Building on the Digital Media Commons’ successful launch last year, Northeastern will expand the cutting-edge workspace to the first floor of Snell Library. The upgrades, which will be completed by the start of the fall semester, are part of a series of developments throughout the building. The space will include enhanced technology-focused space to support immersive learning and collaboration, including a 3-D printing facility, upgraded studios, and next-generation audio/visual infrastructure.
“This new space is yet another manifestation of our ongoing commitment to the university’s teaching and research enterprise,” said Stephen W. Director, provost and senior vice president for academic affairs. “We are excited to increase student and faculty access to the latest technologies and resources to support their innovative projects.”
Construction is underway on the first floor, where new, modern study spaces will be integrated with a revamped InfoCommons computer lab that will offer more than 170 new workstations. The university will also add more than 20 new rooms designed for group study and collaboration, as well as more informal study spaces with a range of seating and desk options. Existing Snell classrooms will be relocated to a new classroom wing featuring audio/visual infrastructure designed to support group learning and immersive teaching through upgraded technology, including lecture capture and videoconferencing.
During the construction period, the InfoCommons computer lab, the Information Services Help Desk, the first-floor study areas, and the circulation and interlibrary loan services have been distributed to several locations throughout library.
Additional first-floor enhancements will include a singular unified service desk that is resourced by library and information services staff; a walk-in discovery and innovation lab; an increased number of printers distributed across several locations; a newly designed “Hub” meeting and reading space; and a new security system at the library’s front doors, which will be designed to speed entry to the building.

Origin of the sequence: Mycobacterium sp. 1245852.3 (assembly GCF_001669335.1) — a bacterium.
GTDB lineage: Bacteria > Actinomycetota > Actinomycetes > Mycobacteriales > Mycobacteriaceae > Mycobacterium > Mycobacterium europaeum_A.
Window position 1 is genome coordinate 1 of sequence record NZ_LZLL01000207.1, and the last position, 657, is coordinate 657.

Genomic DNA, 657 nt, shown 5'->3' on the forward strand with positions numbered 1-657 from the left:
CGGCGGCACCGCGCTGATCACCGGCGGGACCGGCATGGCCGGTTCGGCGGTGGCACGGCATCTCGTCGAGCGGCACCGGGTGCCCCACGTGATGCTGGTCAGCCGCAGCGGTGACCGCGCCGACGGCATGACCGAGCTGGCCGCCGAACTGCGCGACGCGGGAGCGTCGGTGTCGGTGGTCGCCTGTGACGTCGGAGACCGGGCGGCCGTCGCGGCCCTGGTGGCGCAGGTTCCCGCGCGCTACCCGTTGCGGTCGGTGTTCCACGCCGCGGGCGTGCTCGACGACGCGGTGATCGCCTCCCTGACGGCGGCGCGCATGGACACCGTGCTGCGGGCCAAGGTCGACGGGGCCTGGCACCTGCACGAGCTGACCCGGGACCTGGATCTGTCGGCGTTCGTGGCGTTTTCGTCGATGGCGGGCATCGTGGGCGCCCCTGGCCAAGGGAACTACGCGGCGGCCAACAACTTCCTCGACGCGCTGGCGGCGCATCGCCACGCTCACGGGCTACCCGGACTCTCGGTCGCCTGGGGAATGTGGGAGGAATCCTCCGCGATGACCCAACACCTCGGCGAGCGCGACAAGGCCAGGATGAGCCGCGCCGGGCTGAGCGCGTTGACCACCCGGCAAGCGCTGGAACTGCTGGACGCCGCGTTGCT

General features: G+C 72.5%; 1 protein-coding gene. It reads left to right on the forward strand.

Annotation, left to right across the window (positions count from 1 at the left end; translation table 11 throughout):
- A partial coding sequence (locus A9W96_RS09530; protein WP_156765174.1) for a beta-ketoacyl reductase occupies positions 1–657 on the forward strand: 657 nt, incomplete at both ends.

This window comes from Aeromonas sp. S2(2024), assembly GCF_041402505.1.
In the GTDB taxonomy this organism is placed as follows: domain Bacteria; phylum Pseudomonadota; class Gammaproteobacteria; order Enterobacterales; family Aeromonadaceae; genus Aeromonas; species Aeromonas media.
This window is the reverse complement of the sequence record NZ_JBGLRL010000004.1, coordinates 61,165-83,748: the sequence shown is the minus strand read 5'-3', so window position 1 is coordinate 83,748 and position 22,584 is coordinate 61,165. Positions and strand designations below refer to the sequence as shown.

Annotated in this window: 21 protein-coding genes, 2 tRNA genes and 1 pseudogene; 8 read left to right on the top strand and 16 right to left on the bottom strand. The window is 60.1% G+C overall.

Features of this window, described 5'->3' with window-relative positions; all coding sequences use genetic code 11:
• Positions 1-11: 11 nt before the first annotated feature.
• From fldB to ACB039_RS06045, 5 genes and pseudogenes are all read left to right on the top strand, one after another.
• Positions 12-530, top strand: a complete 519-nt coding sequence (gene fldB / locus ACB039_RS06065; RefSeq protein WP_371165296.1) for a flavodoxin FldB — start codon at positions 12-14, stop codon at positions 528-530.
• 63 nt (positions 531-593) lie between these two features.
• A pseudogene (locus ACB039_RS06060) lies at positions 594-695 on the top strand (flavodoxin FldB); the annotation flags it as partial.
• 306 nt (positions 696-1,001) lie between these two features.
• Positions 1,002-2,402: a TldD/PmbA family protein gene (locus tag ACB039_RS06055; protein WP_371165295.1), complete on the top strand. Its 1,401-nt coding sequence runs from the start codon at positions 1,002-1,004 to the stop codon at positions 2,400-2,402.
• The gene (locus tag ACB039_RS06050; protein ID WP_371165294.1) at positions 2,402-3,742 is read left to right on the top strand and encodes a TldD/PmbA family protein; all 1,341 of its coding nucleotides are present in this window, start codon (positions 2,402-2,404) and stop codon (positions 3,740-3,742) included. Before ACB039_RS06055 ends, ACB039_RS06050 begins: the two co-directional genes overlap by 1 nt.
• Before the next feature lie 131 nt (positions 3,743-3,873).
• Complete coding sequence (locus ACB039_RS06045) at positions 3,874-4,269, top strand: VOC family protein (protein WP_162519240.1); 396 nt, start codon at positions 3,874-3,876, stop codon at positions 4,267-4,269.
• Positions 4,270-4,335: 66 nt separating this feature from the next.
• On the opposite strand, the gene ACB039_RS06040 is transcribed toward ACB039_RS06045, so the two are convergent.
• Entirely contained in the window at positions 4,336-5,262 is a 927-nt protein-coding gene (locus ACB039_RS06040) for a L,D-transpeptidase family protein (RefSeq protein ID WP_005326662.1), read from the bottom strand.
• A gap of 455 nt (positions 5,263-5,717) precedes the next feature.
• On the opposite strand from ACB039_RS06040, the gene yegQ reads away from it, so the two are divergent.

The Digital Media Commons reflects the changing role of the university library and information services units within the Northeastern community. In recent years, areas that once held library print and microfilm collections have seen their contents relocated or replaced by digital formats, allowing Northeastern to modernize and create facilities that support learning, innovation, and discovery by students and faculty in new ways.
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The Digital Media Commons, launched last fall on Snell Library’s second floor, features an innovative media lab and a digital creativity center where students and faculty can utilize a range of technologies, such as new animation, audio and video editing, 3-D modeling, and game-design software that allows students to create and present interactive media-rich content. The facility’s data-analysis capabilities and computer-aided design tools, fully supported by librarians and IS technical experts, provide users with the ability to work across disciplinary boundaries to explore innovative solutions to real-world problems.
Director said another construction phase of the expansion is planned for the fall, which will result in a new faculty commons support center—an integrated service point for faculty, doctoral students, and others to access high-level services for teaching and research. The support center, the result of a partnership between Snell Library, Information Services, and the Center for Advancing Teaching and Learning through Research, will offer such services as support for course design and development, digital scholarship, media creation and integration, digital archival tools, text encoding, geographic information systems tools, software tutorials, and other content, technology, and project-management assistance.
Students have played an important role in the ongoing development of Snell Library through surveys and town hall meetings. Northeastern convened a meeting in January comprising university officials and representatives of the Student Government Association and the Graduate Student Government to discuss topics ranging from the library’s commitment to sustainability to the availability of study space. University Libraries has also conducted two major surveys in the last year, asking students about their preferences for study space and new technology.
Kristina Lopez, a fourth-year criminal justice major and the SGA’s outgoing vice president for academic affairs, helped organize January’s town hall meeting. In a recent interview, she praised the Digital Media Commons, saying that the “technical upgrades are really cool.”
She also agreed with the library’s decision to convert many of it print collections to digital collections of e-books, journals, and periodicals. As someone who spends upward of three hours a day in the library, reading, studying, and writing papers, Lopez is happy to have more space to work. “It’s definitely a plus,” she said.